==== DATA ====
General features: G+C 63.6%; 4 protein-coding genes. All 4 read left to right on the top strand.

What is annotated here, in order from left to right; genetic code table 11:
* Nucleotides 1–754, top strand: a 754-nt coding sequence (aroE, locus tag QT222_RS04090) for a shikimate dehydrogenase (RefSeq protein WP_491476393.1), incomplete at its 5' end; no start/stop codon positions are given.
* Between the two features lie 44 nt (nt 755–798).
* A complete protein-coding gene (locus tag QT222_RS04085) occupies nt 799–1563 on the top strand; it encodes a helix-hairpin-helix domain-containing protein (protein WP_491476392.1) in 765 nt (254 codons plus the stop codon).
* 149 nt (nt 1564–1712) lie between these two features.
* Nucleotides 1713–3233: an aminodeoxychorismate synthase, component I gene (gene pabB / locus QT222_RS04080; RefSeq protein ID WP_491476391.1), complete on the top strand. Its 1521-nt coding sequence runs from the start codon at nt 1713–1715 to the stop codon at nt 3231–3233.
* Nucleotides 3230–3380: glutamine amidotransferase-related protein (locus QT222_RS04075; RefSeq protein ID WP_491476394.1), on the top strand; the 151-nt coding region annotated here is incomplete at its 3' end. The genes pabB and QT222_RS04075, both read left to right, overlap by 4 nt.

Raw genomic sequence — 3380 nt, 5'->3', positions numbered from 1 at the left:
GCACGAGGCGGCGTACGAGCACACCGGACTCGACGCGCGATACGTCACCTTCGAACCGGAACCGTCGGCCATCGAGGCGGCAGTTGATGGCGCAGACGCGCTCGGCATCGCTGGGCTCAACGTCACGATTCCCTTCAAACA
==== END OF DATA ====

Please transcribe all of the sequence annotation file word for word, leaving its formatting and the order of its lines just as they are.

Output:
General features: G+C 63.6%; 4 protein-coding genes. All 4 read left to right on the top strand.

What is annotated here, in order from left to right; genetic code table 11:
* Nucleotides 1–754, top strand: a 754-nt coding sequence (aroE, locus tag QT222_RS04090) for a shikimate dehydrogenase (RefSeq protein WP_491476393.1), incomplete at its 5' end; no start/stop codon positions are given.
* Between the two features lie 44 nt (nt 755–798).
* A complete protein-coding gene (locus tag QT222_RS04085) occupies nt 799–1563 on the top strand; it encodes a helix-hairpin-helix domain-containing protein (protein WP_491476392.1) in 765 nt (254 codons plus the stop codon).
* 149 nt (nt 1564–1712) lie between these two features.
* Nucleotides 1713–3233: an aminodeoxychorismate synthase, component I gene (gene pabB / locus QT222_RS04080; RefSeq protein ID WP_491476391.1), complete on the top strand. Its 1521-nt coding sequence runs from the start codon at nt 1713–1715 to the stop codon at nt 3231–3233.
* Nucleotides 3230–3380: glutamine amidotransferase-related protein (locus QT222_RS04075; RefSeq protein ID WP_491476394.1), on the top strand; the 151-nt coding region annotated here is incomplete at its 3' end. The genes pabB and QT222_RS04075, both read left to right, overlap by 4 nt.

Raw genomic sequence — 3380 nt, 5'->3', positions numbered from 1 at the left:
GCACGAGGCGGCGTACGAGCACACCGGACTCGACGCGCGATACGTCACCTTCGAACCGGAACCGTCGGCCATCGAGGCGGCAGTTGATGGCGCAGACGCGCTCGGCATCGCTGGGCTCAACGTCACGATTCCCTTCAAACA